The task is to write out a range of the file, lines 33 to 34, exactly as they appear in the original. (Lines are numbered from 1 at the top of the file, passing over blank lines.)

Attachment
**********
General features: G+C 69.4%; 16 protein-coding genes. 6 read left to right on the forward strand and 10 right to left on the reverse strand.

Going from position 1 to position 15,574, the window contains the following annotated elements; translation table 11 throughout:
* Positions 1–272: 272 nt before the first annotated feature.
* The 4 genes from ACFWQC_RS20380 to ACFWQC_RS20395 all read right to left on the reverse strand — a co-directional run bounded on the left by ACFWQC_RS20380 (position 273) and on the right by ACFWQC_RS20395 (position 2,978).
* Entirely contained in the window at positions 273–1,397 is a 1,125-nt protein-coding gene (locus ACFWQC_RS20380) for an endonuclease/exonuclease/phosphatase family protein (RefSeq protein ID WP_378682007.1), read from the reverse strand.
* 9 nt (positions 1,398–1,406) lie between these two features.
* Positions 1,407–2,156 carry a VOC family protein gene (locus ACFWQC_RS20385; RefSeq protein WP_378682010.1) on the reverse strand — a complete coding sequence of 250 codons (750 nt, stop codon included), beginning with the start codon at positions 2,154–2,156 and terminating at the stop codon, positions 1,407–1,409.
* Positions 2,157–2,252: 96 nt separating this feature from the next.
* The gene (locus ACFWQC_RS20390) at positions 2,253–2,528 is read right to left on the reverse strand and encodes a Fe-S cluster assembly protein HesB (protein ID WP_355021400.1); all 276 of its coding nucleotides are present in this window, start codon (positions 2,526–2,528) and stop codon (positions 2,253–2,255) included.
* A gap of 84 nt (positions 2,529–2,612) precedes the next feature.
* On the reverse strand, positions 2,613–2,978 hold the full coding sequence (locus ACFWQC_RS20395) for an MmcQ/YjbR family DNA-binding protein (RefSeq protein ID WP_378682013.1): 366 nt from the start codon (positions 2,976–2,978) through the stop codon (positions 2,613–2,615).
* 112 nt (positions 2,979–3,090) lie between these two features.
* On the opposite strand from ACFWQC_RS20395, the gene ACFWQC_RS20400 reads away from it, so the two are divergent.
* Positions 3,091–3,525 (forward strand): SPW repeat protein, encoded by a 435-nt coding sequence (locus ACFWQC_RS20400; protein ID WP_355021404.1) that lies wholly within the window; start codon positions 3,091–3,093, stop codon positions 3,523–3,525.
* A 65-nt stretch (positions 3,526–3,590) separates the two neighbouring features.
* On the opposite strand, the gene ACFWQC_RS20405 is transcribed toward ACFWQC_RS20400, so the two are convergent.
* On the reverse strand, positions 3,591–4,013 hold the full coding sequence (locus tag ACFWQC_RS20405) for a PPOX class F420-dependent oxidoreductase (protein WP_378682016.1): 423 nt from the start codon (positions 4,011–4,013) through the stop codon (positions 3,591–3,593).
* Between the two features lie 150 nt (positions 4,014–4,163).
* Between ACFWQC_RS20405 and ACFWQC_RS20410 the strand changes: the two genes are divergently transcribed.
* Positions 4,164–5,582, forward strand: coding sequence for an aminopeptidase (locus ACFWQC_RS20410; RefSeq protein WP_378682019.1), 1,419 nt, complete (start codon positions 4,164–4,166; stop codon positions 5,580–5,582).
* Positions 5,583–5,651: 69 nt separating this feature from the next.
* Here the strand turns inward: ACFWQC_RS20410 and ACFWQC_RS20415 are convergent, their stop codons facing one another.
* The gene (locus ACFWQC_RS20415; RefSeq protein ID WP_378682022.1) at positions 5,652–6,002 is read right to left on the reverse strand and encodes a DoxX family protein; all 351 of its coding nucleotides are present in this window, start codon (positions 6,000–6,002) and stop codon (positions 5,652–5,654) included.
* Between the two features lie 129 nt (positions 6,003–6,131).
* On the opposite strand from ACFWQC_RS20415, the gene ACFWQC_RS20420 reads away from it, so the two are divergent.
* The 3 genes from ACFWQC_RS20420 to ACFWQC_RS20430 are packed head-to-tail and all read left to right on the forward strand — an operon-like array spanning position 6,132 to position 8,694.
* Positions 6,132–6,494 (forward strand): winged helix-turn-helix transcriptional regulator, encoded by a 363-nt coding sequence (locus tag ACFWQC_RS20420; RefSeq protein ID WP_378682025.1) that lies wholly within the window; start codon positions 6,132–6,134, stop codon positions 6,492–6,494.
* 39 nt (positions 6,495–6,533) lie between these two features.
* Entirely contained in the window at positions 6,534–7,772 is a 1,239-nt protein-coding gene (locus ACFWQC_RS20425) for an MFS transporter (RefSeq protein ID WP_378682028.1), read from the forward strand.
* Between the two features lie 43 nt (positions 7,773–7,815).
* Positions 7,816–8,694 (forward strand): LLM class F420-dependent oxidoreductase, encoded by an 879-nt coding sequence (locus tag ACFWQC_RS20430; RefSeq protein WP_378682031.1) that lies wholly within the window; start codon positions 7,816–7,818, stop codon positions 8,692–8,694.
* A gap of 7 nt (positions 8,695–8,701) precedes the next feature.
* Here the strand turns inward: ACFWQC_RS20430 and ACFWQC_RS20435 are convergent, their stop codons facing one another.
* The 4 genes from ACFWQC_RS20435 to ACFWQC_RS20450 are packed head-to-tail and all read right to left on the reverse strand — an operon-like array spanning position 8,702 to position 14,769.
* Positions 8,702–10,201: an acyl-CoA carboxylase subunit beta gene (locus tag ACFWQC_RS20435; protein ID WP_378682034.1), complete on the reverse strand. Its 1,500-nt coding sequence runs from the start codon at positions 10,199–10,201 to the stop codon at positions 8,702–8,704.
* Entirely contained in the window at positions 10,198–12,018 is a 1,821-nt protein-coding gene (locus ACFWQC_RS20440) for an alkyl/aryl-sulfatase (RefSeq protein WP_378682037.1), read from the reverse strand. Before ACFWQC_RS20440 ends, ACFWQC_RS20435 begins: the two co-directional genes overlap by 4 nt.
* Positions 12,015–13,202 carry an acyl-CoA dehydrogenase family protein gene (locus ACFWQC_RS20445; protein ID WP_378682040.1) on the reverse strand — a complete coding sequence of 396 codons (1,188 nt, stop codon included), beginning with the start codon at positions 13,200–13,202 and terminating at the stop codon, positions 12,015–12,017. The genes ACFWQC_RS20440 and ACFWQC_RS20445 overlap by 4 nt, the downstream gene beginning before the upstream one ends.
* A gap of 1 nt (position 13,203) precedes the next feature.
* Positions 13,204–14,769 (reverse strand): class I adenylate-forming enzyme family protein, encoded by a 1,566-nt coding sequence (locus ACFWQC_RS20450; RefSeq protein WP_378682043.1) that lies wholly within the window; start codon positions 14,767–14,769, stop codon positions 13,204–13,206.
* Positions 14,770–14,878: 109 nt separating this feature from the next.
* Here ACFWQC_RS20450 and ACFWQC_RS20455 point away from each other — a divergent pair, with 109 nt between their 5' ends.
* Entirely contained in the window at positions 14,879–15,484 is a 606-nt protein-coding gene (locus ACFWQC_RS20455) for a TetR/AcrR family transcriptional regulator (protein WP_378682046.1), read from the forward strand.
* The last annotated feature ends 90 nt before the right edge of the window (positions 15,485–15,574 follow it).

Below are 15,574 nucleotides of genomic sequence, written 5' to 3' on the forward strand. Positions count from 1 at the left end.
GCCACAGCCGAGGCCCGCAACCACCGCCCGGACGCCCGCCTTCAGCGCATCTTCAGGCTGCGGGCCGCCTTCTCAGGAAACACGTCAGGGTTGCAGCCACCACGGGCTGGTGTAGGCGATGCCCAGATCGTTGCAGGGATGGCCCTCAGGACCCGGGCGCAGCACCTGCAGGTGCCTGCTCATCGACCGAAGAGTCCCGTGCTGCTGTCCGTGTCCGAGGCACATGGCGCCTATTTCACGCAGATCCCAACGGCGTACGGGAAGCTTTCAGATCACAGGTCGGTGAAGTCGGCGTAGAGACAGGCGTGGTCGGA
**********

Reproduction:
* Here the strand turns inward: ACFWQC_RS20430 and ACFWQC_RS20435 are convergent, their stop codons facing one another.
* The 4 genes from ACFWQC_RS20435 to ACFWQC_RS20450 are packed head-to-tail and all read right to left on the reverse strand — an operon-like array spanning position 8,702 to position 14,769.